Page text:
A second gradient elasto-plastic model for fatigue of small-scale metal components

K. Stamoulis, A. E. Giannakopoulos

Research output: Contribution to journalArticleAcademicpeer-review

2 Citations (Scopus)


Purpose – As the dimensions of structures are scaled down to the micro and nanodomains, the mechanical behavior becomes size dependent and thus, the classical elasticity solutions cannot be expected to hold. In particular, recent experimental investigations of fatigue strength of metals show pronounced strengthening due to the influences of both grain size and small geometrical dimensions. This paper aims to provide a simple, yet rigorous analytical model in order to address the aforementioned size effects. Design/methodology/approach – The present study employs a framework based on the type II, strain gradient elasticity theory by Mindlin, embedded into a thermodynamicsbased formulation which considers both mechanical behavior parameters and material lengths, as internal variables, in order to model metal fatigue. Findings – A thermodynamicsbased, second gradient elastoplastic formulation with an explicit material length, which captures the size effects in fatigue of smallscale metal components, has been established. From a physical viewpoint, the evolution of the internal length in the constitutive equations with the evolution of the intrinsic wavelength (e.g. persistent slip bands spacing) can be identified signifying the splitting of the grains into subregions and consequently, the softening of the material. Originality/value – The major novelty of the proposed modeling is that the internal characteristic length considered is not a fixed parameter, but evolves with the plastic effective strain amplitude obtained from cyclic loading.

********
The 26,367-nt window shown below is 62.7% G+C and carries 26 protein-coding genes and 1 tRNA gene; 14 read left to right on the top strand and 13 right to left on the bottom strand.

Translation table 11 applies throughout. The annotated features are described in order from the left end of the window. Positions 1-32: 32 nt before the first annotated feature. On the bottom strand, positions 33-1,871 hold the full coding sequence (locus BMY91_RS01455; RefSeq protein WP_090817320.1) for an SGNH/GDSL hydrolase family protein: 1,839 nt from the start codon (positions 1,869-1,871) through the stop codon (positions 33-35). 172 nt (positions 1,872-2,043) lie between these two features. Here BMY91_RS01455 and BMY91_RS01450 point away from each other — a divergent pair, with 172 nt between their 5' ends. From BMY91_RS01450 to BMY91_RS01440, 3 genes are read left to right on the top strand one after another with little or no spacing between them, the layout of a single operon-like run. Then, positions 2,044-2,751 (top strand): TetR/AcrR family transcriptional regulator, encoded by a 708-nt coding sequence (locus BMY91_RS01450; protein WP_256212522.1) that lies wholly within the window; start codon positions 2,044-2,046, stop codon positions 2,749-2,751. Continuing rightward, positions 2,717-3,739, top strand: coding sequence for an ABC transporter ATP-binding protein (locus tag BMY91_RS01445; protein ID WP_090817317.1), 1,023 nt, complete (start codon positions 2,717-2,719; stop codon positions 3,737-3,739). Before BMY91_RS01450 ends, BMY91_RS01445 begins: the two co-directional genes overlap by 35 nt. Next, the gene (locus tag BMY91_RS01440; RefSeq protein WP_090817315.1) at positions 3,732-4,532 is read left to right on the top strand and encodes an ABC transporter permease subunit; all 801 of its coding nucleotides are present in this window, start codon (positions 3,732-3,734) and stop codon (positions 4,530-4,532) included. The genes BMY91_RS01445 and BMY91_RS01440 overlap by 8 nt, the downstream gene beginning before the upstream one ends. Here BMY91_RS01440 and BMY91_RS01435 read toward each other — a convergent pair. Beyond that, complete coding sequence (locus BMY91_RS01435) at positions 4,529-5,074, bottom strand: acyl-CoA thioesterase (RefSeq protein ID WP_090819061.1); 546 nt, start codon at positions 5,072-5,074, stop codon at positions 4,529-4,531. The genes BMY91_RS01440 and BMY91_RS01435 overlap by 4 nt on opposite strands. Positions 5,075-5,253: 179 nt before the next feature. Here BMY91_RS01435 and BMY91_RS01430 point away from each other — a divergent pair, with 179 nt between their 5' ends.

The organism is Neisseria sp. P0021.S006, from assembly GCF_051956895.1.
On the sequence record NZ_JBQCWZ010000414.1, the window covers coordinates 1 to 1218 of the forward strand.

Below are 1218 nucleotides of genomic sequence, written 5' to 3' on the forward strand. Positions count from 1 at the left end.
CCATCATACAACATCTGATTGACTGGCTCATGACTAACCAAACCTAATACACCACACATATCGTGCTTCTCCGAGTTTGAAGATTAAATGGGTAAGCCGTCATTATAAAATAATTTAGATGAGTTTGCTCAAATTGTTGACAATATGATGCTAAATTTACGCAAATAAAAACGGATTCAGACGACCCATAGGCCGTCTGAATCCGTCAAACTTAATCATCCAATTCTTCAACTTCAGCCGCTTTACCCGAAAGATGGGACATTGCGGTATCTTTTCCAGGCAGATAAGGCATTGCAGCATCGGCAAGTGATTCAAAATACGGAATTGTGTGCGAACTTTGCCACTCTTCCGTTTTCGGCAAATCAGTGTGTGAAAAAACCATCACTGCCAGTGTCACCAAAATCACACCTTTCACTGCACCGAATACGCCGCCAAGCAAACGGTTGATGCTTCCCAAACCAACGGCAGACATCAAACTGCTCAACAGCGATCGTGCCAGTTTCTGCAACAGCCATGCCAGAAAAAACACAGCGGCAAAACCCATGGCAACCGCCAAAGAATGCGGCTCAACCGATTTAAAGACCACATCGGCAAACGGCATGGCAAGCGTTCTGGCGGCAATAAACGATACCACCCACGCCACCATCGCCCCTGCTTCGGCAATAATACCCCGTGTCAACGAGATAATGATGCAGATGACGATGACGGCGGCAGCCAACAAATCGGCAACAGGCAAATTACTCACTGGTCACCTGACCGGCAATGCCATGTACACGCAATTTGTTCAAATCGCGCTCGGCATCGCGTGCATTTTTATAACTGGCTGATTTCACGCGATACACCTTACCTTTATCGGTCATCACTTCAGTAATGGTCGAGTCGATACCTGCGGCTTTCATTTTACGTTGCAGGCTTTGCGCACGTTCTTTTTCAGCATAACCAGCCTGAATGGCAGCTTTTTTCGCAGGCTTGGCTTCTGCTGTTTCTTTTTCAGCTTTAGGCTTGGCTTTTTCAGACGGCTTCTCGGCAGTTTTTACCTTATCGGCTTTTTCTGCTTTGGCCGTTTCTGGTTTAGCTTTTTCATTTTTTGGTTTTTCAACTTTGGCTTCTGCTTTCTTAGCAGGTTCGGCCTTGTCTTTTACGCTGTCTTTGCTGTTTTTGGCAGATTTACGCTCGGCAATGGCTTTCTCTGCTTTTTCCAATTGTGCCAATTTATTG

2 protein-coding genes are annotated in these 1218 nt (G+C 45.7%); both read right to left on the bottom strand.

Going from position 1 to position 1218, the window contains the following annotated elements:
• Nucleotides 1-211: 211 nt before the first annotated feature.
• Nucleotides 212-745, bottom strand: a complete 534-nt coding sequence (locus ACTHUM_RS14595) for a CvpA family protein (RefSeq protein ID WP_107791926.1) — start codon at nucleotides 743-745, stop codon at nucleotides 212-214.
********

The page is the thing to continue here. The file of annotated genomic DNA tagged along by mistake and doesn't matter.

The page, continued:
Original languageEnglish
Pages (from-to)193-208
Number of pages16
JournalInternational Journal of Structural Integrity
Issue number3
Publication statusPublished - 1 Mar 2010
Externally publishedYes


Dive into the research topics of 'A second gradient elasto-plastic model for fatigue of small-scale metal components'. Together they form a unique fingerprint.

Cite this